Nature facts about the southwestern U.S., from A-Z
A treasure trove of facts about nature in the Southwest, from “Ants” to “Zion Canyon.” –Tucson Daily Star
Buy two copies: one for at home and another for your car. You’ll be amazed at what you didn’t know about our own region. — Las Cruces Sun-News
From the book:
Ocotillo (Fouquieria splendens), a shrub of the hot deserts, is also called “coachwihp” for its bare, 8- to 15-foot-long stems. But within 48 hours after a rain, the slender, thorny branches, now sprouting a fuzzy covering of small, green leaves, no longer look like coachwhips. While the soil is moist, the plant transpires and photosynthesizes with abandon; as soon as the soil dries out, ocotillo sheds the leaves until the next rain. The remaining green stems, slightly succulent and covered with a thick, water-resistant cuticle, photosynthesize enough to keep the ocotillo alive.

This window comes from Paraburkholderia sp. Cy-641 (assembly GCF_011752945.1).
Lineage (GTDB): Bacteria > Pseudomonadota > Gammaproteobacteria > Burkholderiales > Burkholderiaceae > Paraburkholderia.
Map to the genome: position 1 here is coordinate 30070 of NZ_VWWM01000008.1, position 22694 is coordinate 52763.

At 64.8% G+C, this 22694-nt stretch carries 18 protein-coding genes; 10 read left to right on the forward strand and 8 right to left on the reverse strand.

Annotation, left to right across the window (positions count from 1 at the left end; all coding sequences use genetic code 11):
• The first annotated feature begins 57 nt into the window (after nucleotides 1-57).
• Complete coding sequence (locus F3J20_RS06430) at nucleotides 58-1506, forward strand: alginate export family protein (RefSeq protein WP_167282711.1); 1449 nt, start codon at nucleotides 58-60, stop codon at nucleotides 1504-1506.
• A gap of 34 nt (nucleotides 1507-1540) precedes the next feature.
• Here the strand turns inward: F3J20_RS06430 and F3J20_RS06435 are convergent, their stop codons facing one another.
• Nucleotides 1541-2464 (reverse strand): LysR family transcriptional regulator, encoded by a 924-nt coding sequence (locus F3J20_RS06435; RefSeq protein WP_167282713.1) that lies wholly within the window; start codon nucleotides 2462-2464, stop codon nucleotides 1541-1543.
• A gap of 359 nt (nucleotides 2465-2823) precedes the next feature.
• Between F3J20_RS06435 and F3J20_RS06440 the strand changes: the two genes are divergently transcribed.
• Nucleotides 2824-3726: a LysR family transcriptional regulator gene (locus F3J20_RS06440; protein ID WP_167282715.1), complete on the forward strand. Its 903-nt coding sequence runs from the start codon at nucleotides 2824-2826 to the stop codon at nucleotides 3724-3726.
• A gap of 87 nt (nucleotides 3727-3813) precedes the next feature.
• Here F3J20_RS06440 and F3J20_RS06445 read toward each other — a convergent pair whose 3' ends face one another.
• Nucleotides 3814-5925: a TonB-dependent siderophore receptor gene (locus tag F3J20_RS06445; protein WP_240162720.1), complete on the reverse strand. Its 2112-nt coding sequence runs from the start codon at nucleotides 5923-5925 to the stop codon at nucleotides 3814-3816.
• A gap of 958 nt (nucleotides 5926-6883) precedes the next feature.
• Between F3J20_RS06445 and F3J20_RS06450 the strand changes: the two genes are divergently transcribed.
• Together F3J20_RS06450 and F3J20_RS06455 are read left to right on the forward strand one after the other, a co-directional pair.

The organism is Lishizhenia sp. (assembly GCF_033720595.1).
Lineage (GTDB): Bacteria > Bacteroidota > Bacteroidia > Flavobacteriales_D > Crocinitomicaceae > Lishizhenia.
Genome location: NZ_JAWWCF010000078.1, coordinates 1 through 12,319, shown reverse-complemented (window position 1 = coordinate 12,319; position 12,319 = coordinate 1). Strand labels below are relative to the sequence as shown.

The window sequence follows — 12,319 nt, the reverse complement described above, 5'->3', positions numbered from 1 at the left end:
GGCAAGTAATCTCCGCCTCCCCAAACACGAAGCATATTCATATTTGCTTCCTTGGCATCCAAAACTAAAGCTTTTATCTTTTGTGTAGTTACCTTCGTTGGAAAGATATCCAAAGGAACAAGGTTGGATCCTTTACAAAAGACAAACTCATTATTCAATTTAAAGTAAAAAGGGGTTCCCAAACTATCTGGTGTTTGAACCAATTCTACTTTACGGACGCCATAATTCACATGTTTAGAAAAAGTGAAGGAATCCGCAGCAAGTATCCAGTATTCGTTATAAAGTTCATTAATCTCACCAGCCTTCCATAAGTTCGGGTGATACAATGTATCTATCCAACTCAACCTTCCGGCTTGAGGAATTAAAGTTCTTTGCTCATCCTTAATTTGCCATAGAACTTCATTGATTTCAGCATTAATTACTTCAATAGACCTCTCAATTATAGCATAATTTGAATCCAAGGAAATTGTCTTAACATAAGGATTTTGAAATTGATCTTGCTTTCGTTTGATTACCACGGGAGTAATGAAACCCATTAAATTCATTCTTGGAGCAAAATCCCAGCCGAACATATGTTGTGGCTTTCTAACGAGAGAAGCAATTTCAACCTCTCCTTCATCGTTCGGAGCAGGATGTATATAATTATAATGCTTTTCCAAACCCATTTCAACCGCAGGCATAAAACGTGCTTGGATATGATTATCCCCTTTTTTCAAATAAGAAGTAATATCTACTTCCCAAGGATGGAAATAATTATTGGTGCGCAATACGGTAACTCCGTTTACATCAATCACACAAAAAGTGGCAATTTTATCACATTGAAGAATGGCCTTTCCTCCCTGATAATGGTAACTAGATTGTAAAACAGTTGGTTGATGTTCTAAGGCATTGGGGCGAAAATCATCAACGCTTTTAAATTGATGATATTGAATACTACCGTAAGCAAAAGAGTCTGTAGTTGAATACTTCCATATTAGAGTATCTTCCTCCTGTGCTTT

Each late spring, dense spikes of fiery red, tubular blossoms flame at the end of ocotillo’s long stems, attracting hummingbirds and other nectar-feeders. The Tohono O’odham (Papago) of the Sonoran Desert in southern Arizona ate the sweet flowers like candy and rubbed the yellow flower stems on their cheeks for rouge. …